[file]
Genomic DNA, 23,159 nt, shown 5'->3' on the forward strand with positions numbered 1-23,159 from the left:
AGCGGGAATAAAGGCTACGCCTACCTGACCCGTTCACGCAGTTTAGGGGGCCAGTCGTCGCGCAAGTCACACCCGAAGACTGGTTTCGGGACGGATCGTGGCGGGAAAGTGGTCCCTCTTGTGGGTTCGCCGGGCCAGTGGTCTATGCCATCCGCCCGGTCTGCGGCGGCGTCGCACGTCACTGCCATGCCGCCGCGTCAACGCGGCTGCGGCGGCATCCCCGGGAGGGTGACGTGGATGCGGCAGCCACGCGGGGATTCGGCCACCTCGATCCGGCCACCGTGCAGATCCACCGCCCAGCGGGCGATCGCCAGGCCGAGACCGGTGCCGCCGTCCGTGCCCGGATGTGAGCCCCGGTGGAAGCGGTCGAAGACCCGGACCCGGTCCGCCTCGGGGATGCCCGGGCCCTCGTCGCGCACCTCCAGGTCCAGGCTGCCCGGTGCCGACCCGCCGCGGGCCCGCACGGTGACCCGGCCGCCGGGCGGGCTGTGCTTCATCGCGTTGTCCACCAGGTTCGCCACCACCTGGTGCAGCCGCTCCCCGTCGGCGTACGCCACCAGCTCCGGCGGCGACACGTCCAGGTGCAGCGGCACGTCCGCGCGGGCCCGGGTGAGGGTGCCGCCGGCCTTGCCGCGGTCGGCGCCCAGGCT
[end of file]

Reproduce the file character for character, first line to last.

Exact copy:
Genomic DNA, 23,159 nt, shown 5'->3' on the forward strand with positions numbered 1-23,159 from the left:
AGCGGGAATAAAGGCTACGCCTACCTGACCCGTTCACGCAGTTTAGGGGGCCAGTCGTCGCGCAAGTCACACCCGAAGACTGGTTTCGGGACGGATCGTGGCGGGAAAGTGGTCCCTCTTGTGGGTTCGCCGGGCCAGTGGTCTATGCCATCCGCCCGGTCTGCGGCGGCGTCGCACGTCACTGCCATGCCGCCGCGTCAACGCGGCTGCGGCGGCATCCCCGGGAGGGTGACGTGGATGCGGCAGCCACGCGGGGATTCGGCCACCTCGATCCGGCCACCGTGCAGATCCACCGCCCAGCGGGCGATCGCCAGGCCGAGACCGGTGCCGCCGTCCGTGCCCGGATGTGAGCCCCGGTGGAAGCGGTCGAAGACCCGGACCCGGTCCGCCTCGGGGATGCCCGGGCCCTCGTCGCGCACCTCCAGGTCCAGGCTGCCCGGTGCCGACCCGCCGCGGGCCCGCACGGTGACCCGGCCGCCGGGCGGGCTGTGCTTCATCGCGTTGTCCACCAGGTTCGCCACCACCTGGTGCAGCCGCTCCCCGTCGGCGTACGCCACCAGCTCCGGCGGCGACACGTCCAGGTGCAGCGGCACGTCCGCGCGGGCCCGGGTGAGGGTGCCGCCGGCCTTGCCGCGGTCGGCGCCCAGGCT